What Wine Goes with What Food?

What Wine Goes with What Food?

For many dinner hosts, trying to figure out what wine goes with what food can be a major dilemma?  We all think that we are going to break some rule of etiquette or embarrass ourselves if we serve the wrong wine. Don’t panic! It’s a common worry when entertaining, but needn’t be. Here are some tips and suggestions on a wine for every meal.

Traditionally, red wine can be used for poultry, beef, veal, ham, pasta, lamb, and pork. What kind of wine? For poultry, ham, pork and veal, try a red Zinfandel or Beaujolais. For beef, pasta and lamb; a cabernet sauvignon or merlot would work well.

White chardonnay would compliment strong cheeses, pork, poultry and seafood, including shellfish.  A white Zinfandel or rose wine could accompany appetizers, mild cheeses, desserts, ham, lamb, poultry, and seafood.  Sparkling wine such as Spumante or Champagne could also be served with appetizers, mild cheeses, and desserts. The rule of thumb when serving wine for a particular meal is selecting a light-bodied wine with lighter food and a full-bodied wine with heartier, more flavorful dishes.

In addition, here are some suggestions on how to serve wine.  First, quickly chill white wine by placing the bottle in a bucket of ice water for ten minutes, rather than in the freezer.  Chill sparkling wine in the refrigerator for at least four hours before serving, or chill in ice water for twenty to thirty minutes.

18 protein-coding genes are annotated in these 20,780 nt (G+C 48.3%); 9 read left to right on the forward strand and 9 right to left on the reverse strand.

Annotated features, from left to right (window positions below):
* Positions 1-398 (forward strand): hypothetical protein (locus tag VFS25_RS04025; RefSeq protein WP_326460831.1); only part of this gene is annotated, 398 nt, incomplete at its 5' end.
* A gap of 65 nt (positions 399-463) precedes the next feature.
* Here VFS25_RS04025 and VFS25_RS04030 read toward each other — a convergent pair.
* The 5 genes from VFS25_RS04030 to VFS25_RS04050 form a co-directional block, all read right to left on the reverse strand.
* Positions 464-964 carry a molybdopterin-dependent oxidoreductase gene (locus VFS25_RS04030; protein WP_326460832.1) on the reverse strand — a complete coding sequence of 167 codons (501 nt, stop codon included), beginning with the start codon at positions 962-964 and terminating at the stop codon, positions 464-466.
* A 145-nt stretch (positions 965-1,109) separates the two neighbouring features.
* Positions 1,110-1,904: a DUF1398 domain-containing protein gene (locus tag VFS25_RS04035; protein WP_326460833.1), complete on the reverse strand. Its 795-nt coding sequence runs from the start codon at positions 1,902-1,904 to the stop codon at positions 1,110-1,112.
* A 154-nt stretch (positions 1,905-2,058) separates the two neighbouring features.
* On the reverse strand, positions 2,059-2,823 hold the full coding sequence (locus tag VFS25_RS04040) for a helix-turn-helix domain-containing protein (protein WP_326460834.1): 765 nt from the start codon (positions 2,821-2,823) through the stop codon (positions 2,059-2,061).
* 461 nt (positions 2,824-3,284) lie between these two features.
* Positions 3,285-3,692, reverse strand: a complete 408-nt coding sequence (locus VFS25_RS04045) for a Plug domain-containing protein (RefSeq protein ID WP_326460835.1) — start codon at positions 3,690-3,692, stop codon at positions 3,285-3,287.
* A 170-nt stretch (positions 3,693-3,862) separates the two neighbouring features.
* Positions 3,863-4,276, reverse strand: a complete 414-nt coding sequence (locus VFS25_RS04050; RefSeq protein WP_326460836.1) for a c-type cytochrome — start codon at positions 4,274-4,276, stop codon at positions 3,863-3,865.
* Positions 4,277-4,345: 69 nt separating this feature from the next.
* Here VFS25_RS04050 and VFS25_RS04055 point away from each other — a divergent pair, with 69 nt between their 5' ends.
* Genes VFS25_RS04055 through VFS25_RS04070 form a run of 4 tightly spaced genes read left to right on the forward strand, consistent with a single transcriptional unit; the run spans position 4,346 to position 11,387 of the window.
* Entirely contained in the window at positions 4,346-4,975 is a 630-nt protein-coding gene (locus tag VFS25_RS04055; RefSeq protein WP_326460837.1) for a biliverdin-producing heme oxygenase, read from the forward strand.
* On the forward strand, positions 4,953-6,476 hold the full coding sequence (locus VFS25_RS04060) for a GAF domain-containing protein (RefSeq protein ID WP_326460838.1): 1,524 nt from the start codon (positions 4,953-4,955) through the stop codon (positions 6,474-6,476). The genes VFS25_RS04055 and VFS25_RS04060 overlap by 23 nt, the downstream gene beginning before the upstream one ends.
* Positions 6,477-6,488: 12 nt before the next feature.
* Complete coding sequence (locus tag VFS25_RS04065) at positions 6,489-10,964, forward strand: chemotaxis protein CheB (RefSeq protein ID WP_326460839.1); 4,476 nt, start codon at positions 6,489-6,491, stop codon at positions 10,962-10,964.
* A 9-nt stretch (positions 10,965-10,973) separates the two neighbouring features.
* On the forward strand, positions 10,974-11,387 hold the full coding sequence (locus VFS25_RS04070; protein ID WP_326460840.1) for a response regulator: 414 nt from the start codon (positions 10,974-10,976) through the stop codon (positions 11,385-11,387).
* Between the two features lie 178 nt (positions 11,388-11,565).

Red wine should be allowed to breath before serving and this is best done by decanting the wine rather than leaving it in the bottle (after all, how much air actually gets into the top of a full bottle of wine?).

When filling a wine glass, you also need to allow the wine to breathe; so don’t fill it to the top. Filling it half way is much better (and more polite). 

If you still have a problem deciding on what wines to serve with your meals, here is a safe bet.  When choosing white wines, pick out a Pinot Grigio (deliciously light and dry), Sauvignon Blanc, Riesling, or Champagne (only for more special occasions).  For Rose wines choose a Zinfandel, and for Red wines a Beaujolis, Pinot Noir or Merlot (which is a full-bodied wine perfect for any pasta dish as well).

Remember, you don’t have to spend a fortune on wine.  A simple Pinot or Merlot will suffice, and both are affordable.

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